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article imageModified bacteria protect against obesity

By Tim Sandle     Sep 4, 2016 in Science
Introducing genetically modified bacteria into the intestines of mice appears to protect the rodents from obesity. This could become a treatment option for people.
The human microbiome refers to the collection of microorganisms and their genetic interactions. The microbiome is typically divided into niches, such as the gut microbiome. Research from the Human Microbiome Project and follow-on studies indicates how the composition of the microbiome influences health and disease. For instance, the types of microorganisms that colonize the gut can influence metabolic disorders, including obesity.
New research has shown how variations with the gut microbiota, such as having a predominance of beneficial bacteria, can help to create conditions that lower a mammal’s susceptibility to obesity.
In a study, led by Professor Sean Davies, from Vanderbilt University, researchers have shown how the beneficial effect can be enhanced through the addition of modified bacteria.
With the study, the researchers engineered bacteria that produce a small lipid known to suppress appetite and lower inflammation. This lipid is found in lower levels in people with obesity, and without this appetite suppressant there is a tendency for overweight people to eat too much because they are not easily sated.
The modified bacteria were introduced to the mice via drinking water. Mice that were fed the modified bacteria were compared with a control group, and both sets were high fat diets. Body weight was recorded throughout the study. The mice were prone to develop atherosclerosis and fatty liver disease; with the results, the mice fed the modified bacteria showed lower weight gain and did not develop into an obese weight.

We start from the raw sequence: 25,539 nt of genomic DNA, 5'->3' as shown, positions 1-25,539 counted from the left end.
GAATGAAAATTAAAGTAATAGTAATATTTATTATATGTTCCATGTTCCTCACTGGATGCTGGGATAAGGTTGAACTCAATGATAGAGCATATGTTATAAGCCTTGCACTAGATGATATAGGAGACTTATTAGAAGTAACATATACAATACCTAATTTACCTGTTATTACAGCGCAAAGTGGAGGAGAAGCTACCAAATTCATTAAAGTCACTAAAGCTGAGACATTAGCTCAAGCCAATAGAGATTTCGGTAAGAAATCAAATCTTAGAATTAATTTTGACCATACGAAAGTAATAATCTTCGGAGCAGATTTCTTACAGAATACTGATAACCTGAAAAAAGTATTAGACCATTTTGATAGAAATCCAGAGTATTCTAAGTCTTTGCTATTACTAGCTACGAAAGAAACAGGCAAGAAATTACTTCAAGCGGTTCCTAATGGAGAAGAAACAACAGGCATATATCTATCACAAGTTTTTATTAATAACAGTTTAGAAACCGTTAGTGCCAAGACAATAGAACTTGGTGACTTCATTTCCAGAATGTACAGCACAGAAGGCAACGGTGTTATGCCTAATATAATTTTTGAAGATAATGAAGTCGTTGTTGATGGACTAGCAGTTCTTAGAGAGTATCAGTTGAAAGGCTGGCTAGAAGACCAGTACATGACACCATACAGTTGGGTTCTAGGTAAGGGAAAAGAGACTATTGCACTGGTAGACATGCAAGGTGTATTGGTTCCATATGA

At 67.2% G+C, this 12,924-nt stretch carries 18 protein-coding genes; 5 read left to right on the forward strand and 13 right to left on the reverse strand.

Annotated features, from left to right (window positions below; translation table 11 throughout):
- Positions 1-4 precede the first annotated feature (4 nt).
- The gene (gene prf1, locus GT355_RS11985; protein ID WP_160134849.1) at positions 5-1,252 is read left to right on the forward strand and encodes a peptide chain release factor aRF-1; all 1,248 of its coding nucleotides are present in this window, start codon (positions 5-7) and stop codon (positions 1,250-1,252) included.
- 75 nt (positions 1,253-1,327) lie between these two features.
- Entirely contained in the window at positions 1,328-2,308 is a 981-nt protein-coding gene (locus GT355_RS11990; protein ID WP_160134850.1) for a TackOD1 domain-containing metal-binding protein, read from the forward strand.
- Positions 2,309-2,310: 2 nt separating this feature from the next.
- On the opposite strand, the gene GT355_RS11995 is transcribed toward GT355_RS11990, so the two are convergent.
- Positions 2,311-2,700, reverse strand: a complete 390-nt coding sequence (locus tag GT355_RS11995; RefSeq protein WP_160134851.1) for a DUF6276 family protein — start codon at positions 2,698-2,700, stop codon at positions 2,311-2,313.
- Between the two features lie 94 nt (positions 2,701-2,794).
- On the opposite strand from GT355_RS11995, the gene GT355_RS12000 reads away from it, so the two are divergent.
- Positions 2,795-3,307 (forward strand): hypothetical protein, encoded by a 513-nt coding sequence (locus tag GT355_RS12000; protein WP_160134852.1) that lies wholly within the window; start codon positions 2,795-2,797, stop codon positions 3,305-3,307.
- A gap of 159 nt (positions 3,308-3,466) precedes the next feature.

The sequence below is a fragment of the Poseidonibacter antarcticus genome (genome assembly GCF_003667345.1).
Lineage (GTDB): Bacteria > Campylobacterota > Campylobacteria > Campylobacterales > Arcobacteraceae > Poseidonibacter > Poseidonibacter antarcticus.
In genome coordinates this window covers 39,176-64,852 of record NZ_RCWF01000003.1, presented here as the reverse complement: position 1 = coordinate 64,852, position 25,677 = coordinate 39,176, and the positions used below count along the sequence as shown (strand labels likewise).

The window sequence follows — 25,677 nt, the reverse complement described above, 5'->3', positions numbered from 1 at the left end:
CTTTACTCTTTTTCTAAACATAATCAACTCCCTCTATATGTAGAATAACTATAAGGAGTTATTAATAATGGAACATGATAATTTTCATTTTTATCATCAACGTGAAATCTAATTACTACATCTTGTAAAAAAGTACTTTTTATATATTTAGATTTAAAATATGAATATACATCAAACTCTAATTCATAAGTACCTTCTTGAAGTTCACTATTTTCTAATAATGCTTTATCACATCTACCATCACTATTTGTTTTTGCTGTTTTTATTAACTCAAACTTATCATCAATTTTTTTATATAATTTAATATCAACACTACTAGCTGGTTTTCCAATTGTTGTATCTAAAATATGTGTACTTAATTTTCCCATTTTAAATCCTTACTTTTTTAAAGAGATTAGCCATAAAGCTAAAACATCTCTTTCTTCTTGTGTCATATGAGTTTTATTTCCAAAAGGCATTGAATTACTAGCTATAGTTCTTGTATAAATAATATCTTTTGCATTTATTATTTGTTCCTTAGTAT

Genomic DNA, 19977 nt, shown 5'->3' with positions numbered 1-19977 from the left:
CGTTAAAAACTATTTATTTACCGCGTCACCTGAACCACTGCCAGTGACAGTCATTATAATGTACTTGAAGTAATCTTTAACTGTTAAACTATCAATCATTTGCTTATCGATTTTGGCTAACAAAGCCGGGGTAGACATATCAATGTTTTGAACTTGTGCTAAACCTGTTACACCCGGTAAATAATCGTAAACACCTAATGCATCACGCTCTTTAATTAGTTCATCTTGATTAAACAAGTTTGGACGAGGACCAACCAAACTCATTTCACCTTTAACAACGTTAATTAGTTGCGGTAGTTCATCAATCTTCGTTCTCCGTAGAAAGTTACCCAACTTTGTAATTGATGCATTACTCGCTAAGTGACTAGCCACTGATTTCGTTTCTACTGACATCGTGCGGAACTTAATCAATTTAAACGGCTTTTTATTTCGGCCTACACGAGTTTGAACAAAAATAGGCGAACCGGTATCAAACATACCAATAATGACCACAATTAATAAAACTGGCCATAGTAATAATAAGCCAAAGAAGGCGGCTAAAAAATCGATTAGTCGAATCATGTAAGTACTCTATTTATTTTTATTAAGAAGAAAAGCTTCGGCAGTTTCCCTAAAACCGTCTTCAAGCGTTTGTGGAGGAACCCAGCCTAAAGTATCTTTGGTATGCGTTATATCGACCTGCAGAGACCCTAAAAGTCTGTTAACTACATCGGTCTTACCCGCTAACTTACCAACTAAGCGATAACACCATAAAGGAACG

By restoring levels of the lipid to the norm, the researchers think this will restore appetite to a more typical level and reduce obesity. In those who are overweight but not yet with a body mass index that would be classed as ‘obese’, the restoration of the lipid levels could prevent the physiological condition progressing to the obese stage. There would also, in theory, be a reduction in inflammation (and the metabolic imbalances that this causes).
Of course what happens in mice does not necessarily translate into what may happen to people. In addition, there are many other lifestyle changes that those with obesity should be undertaking, including alternations to diet and taking more exercise. Nonetheless, the results of the study are significant enough for the research to continue and with the longer-term aim of human trials.
The new research has recently been presented at the American Physiological Society’s conference Inflammation, Immunity and Cardiovascular Disease.
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